Face Fragment (1975)

by Arlene Love (1930 - )

Photo Caption: Photo courtesy Monell Chemical Senses Center
  • Title

    Face Fragment

  • Artist

    Arlene Love (1930 - )

  • Year

    1975

  • Location

    Monell Chemical Senses Center, University City Science Center, 3500 Market Street

  • Medium

    Fiberglass, reinforced polyester resin with gold-leaf patina, on concrete base

  • Dimensions

    Height 10′ (base 4′)

  • Themes

    Women and Public Art

Commissioned by the Philadelphia Redevelopment Authority

Owned by the Monell Chemical Senses Center

At A Glance

  • Commissioned by the Monell Chemical Senses Center as part of the Redevelopment Authority’s 1% program

  • Presents a giant gilded nose and mouth with the rest of the face appearing to have broken away

  • Located at the Monell Chemical Senses Center, which conducts research in taste and smell

Face Fragment
Photo courtesy Monell Chemical Senses Center

One of the most noticeable outdoor sculptures in West Philadelphia, Face Fragment presents a giant gilded nose and mouth—the rest of the face appearing to have broken away. The 500-pound work is thematically appropriate for the Monell Chemical Senses Center, which conducts research in the senses of taste and smell, but the sculpture is also meant to have a humanist quality to which the public can relate. It is mounted low enough to attract the gaze of pedestrians, and its size gives it an abstract effect when seen from the sidewalk. The sculpture was commissioned by the University City Science Center as part of the Redevelopment Authority’s Percent for Art program.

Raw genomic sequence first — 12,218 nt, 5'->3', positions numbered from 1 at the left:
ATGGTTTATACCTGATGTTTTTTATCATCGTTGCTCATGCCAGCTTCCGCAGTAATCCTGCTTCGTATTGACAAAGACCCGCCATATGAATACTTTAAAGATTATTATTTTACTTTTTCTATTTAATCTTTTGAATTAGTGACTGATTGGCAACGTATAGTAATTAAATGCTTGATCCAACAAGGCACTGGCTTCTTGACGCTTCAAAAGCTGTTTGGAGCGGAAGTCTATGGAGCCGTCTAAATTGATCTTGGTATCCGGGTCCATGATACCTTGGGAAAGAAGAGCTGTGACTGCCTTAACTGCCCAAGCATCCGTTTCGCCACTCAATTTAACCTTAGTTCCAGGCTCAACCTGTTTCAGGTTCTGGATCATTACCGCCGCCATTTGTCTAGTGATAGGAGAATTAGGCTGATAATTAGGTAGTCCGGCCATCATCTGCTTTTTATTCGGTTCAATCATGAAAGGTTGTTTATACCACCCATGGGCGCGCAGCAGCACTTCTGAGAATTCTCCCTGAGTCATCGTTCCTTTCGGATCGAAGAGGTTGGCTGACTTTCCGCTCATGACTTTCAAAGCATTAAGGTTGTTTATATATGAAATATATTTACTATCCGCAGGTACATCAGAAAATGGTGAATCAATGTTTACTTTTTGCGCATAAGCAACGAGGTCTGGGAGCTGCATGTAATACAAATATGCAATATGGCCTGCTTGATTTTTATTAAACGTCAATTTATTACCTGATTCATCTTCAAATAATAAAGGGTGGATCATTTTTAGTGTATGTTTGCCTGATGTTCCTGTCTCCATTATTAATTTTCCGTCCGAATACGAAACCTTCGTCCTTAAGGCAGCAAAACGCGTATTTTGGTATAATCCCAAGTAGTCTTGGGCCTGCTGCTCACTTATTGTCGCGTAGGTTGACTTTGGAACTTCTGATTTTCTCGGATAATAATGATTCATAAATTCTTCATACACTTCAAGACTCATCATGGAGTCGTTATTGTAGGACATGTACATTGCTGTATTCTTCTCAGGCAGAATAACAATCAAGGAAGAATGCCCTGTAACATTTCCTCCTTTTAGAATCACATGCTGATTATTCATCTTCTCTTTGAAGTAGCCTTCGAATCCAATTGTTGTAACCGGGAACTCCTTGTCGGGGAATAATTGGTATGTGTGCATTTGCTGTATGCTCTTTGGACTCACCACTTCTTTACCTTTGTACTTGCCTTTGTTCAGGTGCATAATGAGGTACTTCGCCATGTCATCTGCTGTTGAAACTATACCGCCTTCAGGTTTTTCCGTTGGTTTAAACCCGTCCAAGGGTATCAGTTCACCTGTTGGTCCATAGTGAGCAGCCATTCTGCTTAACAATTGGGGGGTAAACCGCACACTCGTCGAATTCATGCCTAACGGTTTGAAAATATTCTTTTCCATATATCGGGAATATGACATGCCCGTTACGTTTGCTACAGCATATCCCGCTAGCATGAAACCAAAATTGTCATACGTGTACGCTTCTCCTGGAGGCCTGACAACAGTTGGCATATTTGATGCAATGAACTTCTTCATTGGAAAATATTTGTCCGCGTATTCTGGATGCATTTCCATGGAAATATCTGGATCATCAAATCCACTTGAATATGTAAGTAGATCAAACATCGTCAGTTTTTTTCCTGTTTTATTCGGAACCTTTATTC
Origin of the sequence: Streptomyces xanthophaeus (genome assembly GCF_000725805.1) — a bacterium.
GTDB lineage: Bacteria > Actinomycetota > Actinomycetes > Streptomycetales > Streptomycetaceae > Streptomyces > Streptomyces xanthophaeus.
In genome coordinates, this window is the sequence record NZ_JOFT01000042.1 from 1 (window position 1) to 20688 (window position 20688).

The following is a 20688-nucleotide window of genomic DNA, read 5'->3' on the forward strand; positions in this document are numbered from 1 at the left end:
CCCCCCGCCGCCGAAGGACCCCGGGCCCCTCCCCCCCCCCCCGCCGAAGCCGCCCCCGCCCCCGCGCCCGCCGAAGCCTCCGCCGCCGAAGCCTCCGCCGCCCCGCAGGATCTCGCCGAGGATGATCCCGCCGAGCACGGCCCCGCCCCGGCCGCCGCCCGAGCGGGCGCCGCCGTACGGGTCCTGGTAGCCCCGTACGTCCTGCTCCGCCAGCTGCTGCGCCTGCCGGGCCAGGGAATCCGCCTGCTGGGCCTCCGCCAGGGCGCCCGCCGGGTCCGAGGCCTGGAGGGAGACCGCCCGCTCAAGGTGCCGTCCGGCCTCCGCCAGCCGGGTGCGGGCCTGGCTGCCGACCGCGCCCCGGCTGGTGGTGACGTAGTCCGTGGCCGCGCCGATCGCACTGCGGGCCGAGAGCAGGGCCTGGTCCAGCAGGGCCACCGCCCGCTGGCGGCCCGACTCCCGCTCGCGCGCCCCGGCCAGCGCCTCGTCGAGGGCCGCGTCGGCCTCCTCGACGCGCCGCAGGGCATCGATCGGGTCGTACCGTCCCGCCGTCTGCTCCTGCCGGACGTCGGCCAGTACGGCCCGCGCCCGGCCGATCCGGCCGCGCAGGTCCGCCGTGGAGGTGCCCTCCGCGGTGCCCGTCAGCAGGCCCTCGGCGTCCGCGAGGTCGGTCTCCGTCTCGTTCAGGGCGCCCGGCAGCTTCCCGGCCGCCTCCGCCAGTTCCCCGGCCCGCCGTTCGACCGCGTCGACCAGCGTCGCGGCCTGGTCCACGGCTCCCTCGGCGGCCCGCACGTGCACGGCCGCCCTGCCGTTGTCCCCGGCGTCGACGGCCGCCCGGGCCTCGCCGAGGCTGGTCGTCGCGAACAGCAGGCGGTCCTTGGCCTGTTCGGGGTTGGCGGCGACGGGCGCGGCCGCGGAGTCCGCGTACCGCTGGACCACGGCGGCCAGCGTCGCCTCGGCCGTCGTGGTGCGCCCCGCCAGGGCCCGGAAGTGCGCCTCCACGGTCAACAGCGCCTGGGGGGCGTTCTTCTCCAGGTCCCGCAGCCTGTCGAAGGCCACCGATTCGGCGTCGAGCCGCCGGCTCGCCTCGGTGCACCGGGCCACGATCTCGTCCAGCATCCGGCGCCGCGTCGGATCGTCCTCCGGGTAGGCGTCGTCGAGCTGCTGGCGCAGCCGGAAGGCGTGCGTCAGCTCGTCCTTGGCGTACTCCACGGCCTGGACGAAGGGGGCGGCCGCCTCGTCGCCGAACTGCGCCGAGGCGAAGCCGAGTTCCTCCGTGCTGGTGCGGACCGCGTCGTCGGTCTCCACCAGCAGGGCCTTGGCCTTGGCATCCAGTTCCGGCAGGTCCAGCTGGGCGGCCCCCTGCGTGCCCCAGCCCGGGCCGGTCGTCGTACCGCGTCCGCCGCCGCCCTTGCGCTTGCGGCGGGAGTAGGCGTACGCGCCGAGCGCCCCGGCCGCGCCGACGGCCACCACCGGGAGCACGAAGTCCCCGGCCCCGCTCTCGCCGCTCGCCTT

Sculptor Arlene Love is considered a pioneer in the experimental use of cast plastics. She often concentrates on the human figure, particularly – as in the case of Face Fragment – on partial or truncated figures. “The partial figure,” she has said, “allows me to edit the non-essential, avoid narrative, and centralize focus. It reacts with space more actively because its borders are always perceived as uncertain.” Face Fragment was cast by the artist herself. For the original patina she used a brass laminate, but after years of exposure the surface showed the effects of weathering, and in the mid-1980s she replaced the brass with a durable gold leaf.

In 2017, the Monell Center had Face Fragment regilded and officially rededicated the artwork.

Face Fragment
Photo courtesy Monell Chemical Senses Center

Adapted from Public Art in Philadelphia by Penny Balkin Bach (Temple University Press, Philadelphia, 1992).

 

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